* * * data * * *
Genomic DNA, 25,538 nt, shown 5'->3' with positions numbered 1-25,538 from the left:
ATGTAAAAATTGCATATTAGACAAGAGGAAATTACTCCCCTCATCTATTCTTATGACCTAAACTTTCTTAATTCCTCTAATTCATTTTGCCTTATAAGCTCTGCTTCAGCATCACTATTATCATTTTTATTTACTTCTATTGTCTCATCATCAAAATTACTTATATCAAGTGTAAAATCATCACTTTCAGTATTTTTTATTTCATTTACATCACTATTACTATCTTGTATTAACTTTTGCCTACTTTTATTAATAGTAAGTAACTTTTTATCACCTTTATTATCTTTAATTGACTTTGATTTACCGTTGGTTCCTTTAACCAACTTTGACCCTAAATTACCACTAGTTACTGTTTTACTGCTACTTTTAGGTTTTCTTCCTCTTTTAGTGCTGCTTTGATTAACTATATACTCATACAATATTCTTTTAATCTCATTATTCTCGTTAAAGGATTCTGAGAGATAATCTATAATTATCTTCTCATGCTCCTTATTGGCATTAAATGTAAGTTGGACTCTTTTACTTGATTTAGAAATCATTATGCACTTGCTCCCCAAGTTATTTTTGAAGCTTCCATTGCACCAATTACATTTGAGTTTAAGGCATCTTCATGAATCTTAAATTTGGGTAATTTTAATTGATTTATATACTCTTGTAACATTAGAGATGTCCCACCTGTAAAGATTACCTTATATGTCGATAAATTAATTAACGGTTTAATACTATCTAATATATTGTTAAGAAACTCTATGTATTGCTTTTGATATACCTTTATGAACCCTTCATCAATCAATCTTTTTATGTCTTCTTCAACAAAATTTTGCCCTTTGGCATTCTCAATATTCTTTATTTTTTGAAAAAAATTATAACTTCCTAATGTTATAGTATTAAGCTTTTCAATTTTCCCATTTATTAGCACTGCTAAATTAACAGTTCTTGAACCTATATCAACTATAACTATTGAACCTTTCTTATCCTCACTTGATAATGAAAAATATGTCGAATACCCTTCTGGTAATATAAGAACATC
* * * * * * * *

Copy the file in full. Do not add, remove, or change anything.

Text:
Genomic DNA, 25,538 nt, shown 5'->3' with positions numbered 1-25,538 from the left:
ATGTAAAAATTGCATATTAGACAAGAGGAAATTACTCCCCTCATCTATTCTTATGACCTAAACTTTCTTAATTCCTCTAATTCATTTTGCCTTATAAGCTCTGCTTCAGCATCACTATTATCATTTTTATTTACTTCTATTGTCTCATCATCAAAATTACTTATATCAAGTGTAAAATCATCACTTTCAGTATTTTTTATTTCATTTACATCACTATTACTATCTTGTATTAACTTTTGCCTACTTTTATTAATAGTAAGTAACTTTTTATCACCTTTATTATCTTTAATTGACTTTGATTTACCGTTGGTTCCTTTAACCAACTTTGACCCTAAATTACCACTAGTTACTGTTTTACTGCTACTTTTAGGTTTTCTTCCTCTTTTAGTGCTGCTTTGATTAACTATATACTCATACAATATTCTTTTAATCTCATTATTCTCGTTAAAGGATTCTGAGAGATAATCTATAATTATCTTCTCATGCTCCTTATTGGCATTAAATGTAAGTTGGACTCTTTTACTTGATTTAGAAATCATTATGCACTTGCTCCCCAAGTTATTTTTGAAGCTTCCATTGCACCAATTACATTTGAGTTTAAGGCATCTTCATGAATCTTAAATTTGGGTAATTTTAATTGATTTATATACTCTTGTAACATTAGAGATGTCCCACCTGTAAAGATTACCTTATATGTCGATAAATTAATTAACGGTTTAATACTATCTAATATATTGTTAAGAAACTCTATGTATTGCTTTTGATATACCTTTATGAACCCTTCATCAATCAATCTTTTTATGTCTTCTTCAACAAAATTTTGCCCTTTGGCATTCTCAATATTCTTTATTTTTTGAAAAAAATTATAACTTCCTAATGTTATAGTATTAAGCTTTTCAATTTTCCCATTTATTAGCACTGCTAAATTAACAGTTCTTGAACCTATATCAACTATAACTATTGAACCTTTCTTATCCTCACTTGATAATGAAAAATATGTCGAATACCCTTCTGGTAATATAAGAACATC